Here, you can read the full paper.

Policy Brief: Citizen Science for Environmental Governance in the Nordic Region

The NordicPATH’s policy brief “Citizen Science for Environmental Governance in the Nordic Region” builds on the application of the theory of environmental citizen science. The document proposes four recommendations for the Nordic Council of Ministers and describes how best to connect and integrate environmental citizen science in the Nordic Region so as to achieve three relevant objectives of the Action Plan.

The document has been included in the NordForsk publication “Fast Track to Vision 2030”. This publication is a collection of policy brief articles written by Nordic researchers participating in collaborative projects funded by NordForsk or Nordic Energy Research. This publication aims to contribute relevant and up-to-date research-based knowledge that facilitates the analysis of the challenges and opportunities of Nordic cooperation in the coming years.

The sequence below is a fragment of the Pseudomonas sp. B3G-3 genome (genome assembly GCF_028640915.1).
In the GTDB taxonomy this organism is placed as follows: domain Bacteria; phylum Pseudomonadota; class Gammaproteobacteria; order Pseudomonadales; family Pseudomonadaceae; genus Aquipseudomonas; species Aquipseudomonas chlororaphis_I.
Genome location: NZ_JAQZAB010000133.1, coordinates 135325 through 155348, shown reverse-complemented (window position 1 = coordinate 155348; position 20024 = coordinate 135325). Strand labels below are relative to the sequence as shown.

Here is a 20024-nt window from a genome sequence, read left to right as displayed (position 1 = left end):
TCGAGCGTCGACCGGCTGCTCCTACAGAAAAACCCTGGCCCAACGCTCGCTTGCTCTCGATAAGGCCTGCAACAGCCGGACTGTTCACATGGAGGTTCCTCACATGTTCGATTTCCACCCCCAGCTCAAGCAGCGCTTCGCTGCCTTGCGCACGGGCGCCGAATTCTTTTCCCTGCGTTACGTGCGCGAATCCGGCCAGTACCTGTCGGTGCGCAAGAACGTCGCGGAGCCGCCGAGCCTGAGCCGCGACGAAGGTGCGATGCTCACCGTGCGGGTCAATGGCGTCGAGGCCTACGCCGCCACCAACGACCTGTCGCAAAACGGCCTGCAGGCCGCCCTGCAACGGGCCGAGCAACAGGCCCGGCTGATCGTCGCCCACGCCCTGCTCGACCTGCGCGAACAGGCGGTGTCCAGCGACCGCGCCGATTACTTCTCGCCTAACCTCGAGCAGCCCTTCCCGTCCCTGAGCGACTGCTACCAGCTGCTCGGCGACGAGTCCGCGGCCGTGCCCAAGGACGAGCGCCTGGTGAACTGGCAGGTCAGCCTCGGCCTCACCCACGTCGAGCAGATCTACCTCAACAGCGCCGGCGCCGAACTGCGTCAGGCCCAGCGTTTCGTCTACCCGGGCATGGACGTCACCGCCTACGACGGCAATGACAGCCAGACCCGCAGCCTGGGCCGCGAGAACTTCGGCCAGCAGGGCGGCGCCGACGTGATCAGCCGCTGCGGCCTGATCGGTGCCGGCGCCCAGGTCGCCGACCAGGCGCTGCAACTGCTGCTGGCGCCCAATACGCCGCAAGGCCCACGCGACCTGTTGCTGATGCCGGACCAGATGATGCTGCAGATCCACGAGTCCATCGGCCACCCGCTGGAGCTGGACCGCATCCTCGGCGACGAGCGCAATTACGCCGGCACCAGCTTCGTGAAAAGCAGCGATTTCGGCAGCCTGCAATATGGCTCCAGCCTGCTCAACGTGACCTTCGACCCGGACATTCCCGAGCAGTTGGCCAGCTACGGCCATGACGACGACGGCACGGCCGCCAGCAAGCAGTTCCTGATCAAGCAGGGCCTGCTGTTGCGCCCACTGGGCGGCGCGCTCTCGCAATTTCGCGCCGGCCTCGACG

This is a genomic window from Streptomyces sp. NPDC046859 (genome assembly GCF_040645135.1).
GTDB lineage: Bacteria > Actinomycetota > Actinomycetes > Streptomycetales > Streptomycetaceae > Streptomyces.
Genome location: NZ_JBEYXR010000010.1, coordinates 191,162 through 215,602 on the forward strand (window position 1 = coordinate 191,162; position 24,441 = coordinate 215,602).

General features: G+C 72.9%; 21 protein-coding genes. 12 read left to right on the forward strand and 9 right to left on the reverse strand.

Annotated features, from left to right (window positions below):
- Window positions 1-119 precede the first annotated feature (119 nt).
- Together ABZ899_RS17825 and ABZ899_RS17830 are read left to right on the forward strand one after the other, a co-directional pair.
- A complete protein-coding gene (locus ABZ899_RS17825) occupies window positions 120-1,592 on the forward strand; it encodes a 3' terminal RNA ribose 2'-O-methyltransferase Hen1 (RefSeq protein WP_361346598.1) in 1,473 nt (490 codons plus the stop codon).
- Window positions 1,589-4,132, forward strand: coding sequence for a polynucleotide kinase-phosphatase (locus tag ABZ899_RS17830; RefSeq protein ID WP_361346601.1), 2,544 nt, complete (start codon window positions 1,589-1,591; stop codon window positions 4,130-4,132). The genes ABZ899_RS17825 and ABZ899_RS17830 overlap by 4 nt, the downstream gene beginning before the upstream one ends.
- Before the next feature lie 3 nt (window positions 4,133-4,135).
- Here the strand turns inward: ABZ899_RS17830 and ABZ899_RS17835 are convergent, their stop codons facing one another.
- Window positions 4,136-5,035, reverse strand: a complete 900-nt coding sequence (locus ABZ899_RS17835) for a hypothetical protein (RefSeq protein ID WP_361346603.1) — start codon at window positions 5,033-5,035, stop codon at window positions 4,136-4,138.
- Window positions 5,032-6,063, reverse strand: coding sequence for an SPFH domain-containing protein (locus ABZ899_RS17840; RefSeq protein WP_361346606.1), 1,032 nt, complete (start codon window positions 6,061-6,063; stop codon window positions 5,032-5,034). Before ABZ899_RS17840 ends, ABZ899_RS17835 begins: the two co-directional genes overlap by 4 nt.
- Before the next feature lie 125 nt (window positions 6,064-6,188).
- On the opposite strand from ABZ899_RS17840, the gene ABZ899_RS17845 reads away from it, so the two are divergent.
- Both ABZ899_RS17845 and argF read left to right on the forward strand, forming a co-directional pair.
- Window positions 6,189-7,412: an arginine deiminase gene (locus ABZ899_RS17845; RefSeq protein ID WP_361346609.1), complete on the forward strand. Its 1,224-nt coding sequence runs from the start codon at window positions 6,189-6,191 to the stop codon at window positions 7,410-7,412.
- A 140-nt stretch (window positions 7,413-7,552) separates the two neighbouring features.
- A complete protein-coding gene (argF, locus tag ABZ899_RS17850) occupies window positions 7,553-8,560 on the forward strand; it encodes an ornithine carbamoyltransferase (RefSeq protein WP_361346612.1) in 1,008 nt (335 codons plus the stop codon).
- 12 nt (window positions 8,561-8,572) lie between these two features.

You can access the publication here. 

Conference paper: Agency and responsibility in smart air pollution monitoring

The International Conference on Smart and Sustainable Technologies (SpliTech) aims at bringing together academia and professionals from around the world to exchange and discuss ideas while developing collaborations on IoT, Smart city/Environment, RFID, Energy and eHealth. In the 8th edition of the conference, held at Bol (Croatia), part of the NordicPATH consortium presented some of the project’s results, collected in the paper Agency and Responsibility in Smart Air Pollution Monitoring.